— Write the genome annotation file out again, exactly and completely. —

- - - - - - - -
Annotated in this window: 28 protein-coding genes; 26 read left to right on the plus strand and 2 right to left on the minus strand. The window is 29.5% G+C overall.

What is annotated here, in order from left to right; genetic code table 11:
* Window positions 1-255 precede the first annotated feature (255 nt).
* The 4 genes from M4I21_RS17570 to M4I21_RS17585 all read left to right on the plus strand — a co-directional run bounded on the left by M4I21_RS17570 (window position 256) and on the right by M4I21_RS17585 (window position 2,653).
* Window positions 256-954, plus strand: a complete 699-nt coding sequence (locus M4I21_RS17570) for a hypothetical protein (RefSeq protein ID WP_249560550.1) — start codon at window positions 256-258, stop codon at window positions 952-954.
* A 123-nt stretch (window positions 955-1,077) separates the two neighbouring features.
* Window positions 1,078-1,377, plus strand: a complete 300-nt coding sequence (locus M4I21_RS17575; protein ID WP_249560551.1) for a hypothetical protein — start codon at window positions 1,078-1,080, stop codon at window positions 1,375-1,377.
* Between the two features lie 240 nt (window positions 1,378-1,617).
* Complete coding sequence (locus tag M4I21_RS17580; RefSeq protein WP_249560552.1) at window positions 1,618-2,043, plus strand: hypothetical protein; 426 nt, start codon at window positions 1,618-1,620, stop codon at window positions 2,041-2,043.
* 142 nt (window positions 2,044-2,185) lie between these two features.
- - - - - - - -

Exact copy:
Annotated in this window: 28 protein-coding genes; 26 read left to right on the plus strand and 2 right to left on the minus strand. The window is 29.5% G+C overall.

What is annotated here, in order from left to right; genetic code table 11:
* Window positions 1-255 precede the first annotated feature (255 nt).
* The 4 genes from M4I21_RS17570 to M4I21_RS17585 all read left to right on the plus strand — a co-directional run bounded on the left by M4I21_RS17570 (window position 256) and on the right by M4I21_RS17585 (window position 2,653).
* Window positions 256-954, plus strand: a complete 699-nt coding sequence (locus M4I21_RS17570) for a hypothetical protein (RefSeq protein ID WP_249560550.1) — start codon at window positions 256-258, stop codon at window positions 952-954.
* A 123-nt stretch (window positions 955-1,077) separates the two neighbouring features.
* Window positions 1,078-1,377, plus strand: a complete 300-nt coding sequence (locus M4I21_RS17575; protein ID WP_249560551.1) for a hypothetical protein — start codon at window positions 1,078-1,080, stop codon at window positions 1,375-1,377.
* Between the two features lie 240 nt (window positions 1,378-1,617).
* Complete coding sequence (locus tag M4I21_RS17580; RefSeq protein WP_249560552.1) at window positions 1,618-2,043, plus strand: hypothetical protein; 426 nt, start codon at window positions 1,618-1,620, stop codon at window positions 2,041-2,043.
* 142 nt (window positions 2,044-2,185) lie between these two features.